, a Greek grammarian, born at Naucratis in Egypt, flourished in the third century. He was one of the most learned men in his time, and had read so much, and had such an uncommon memory, that he might be styled the Varro of the Greeks. Of all his writings none remain but the work entitled “The Deipnosophists,” or, the Sophists discoursing at Table. Here an infinite variety of facts and quotations are preserved, which are to be met with no where else and hence, as Bayle truly observes, it is probable that this author is more valued by us than he was by his contemporaries, who could consult the originals from which these facts and quotations were taken. Athenaeus is supposed to have been injured by transcribers the omissions, transpositions, and false readings in him being extremely numerous. The work consists of fifteen books, the two, first and beginning of the third of which are wanting, but, with many hiatuses in the rest, have been supplied from an abridgment which is extant. It was first printed in 1514, by Aldus Manutius, Venice, folio, and reprinted under the inspection of Casaubon, Leyden, 1600, folio. The last edition is that of Shweighaeuser, Strasburgh, 1801—1807, 14 vols. 8vo, which Mr. Dibdin has copiously described, and highly praised. The French critics, and perhaps others, have, however, objected that this editor was not sufficiently versed in the rules of Greek versification, and that he neglected to consult some modern critics, in whose works he might have found many passages of Athenaeus corrected. 1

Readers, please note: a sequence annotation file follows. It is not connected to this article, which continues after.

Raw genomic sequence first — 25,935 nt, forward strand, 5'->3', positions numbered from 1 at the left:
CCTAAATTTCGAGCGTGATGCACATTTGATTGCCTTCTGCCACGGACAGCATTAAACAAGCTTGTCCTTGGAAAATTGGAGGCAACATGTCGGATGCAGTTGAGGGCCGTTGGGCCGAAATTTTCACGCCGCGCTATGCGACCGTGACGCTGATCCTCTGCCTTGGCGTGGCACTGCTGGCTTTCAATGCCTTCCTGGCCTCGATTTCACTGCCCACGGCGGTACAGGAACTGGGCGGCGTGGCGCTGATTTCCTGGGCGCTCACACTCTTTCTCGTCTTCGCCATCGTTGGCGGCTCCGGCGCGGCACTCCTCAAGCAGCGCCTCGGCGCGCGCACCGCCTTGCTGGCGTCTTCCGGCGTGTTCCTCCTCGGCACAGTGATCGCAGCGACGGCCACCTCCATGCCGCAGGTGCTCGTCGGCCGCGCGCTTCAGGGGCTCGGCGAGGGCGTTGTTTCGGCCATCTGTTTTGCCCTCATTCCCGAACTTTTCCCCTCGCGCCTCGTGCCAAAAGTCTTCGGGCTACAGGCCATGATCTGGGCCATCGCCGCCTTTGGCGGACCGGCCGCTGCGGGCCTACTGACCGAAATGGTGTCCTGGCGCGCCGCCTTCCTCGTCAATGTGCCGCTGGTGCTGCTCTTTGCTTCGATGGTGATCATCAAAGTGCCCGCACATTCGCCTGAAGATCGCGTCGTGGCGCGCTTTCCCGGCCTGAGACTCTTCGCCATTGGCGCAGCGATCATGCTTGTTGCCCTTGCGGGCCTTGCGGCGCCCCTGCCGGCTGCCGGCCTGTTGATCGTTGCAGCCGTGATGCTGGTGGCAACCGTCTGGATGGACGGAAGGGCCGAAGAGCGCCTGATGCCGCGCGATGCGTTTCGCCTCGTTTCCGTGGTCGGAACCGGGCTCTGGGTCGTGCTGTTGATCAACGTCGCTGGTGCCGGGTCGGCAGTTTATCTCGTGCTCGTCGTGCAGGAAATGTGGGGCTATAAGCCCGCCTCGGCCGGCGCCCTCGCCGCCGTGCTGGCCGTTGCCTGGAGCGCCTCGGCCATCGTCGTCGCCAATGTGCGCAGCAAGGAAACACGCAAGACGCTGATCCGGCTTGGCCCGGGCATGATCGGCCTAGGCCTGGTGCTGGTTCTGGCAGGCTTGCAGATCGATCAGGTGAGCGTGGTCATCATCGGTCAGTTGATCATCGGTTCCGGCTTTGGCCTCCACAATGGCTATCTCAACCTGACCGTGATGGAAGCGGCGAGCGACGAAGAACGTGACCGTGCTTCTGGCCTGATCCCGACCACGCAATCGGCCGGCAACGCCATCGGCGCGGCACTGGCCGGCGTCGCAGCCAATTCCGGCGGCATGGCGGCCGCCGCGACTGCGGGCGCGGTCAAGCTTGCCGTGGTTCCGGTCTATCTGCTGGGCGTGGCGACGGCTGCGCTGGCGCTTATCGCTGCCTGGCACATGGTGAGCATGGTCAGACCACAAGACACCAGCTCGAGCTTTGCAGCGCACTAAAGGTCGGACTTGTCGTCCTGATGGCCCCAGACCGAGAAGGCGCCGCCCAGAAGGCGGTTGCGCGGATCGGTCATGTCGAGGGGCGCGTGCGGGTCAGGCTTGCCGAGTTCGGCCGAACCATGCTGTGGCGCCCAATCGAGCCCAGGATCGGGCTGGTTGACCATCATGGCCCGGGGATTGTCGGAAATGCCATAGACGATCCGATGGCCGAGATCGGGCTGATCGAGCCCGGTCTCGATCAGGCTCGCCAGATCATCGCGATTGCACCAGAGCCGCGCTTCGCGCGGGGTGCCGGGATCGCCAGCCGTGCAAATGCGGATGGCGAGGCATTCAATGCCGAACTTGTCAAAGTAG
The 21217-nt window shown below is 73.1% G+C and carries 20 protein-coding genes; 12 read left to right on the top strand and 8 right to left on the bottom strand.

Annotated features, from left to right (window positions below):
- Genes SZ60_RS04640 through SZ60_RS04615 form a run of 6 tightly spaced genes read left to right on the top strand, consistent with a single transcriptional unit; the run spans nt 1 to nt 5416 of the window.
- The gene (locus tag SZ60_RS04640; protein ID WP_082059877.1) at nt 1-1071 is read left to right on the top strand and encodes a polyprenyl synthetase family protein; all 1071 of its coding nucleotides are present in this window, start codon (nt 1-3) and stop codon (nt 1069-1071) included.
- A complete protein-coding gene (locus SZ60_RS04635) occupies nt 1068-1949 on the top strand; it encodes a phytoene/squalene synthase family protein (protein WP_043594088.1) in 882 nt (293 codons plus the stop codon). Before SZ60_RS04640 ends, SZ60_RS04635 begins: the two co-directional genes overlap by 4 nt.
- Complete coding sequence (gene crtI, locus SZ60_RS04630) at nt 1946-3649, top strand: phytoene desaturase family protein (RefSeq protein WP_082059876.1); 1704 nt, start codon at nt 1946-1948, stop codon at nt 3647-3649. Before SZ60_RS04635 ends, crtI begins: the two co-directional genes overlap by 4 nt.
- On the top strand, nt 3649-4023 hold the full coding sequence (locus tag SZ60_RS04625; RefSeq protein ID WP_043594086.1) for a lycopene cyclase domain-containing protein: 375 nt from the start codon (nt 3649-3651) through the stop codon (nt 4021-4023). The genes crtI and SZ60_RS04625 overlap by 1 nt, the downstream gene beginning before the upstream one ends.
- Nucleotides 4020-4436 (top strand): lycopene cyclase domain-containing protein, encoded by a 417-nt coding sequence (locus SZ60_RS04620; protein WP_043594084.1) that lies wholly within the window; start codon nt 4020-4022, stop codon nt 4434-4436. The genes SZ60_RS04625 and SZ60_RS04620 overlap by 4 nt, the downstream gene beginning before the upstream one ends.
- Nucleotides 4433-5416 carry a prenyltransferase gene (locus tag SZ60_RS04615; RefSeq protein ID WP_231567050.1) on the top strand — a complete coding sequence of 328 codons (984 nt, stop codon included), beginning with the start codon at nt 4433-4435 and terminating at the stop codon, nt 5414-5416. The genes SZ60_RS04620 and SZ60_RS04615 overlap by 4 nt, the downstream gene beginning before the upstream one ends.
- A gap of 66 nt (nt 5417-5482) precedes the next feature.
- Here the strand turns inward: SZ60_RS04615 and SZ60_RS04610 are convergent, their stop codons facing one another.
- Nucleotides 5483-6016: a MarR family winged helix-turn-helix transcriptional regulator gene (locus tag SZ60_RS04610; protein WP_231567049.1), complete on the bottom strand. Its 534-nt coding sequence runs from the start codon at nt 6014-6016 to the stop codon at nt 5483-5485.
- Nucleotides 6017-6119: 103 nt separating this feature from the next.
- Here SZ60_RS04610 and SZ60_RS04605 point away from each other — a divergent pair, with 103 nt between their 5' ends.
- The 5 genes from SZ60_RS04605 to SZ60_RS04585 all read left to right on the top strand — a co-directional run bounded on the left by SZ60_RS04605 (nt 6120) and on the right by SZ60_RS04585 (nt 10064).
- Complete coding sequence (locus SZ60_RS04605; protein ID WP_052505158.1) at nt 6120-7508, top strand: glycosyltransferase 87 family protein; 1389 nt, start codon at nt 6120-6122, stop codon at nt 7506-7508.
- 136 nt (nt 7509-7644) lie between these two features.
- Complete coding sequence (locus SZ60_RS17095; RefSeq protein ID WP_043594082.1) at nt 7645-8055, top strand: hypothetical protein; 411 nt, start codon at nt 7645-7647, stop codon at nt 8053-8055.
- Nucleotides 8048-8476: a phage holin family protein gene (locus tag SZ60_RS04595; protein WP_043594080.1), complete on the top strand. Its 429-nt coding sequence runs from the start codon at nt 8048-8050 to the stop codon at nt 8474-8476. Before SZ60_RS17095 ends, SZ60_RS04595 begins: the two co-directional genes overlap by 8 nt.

Gen. Dict.—Moreri.—Saxii Onomasticon.—Biog. Universelle.—Dibdin’s Classics.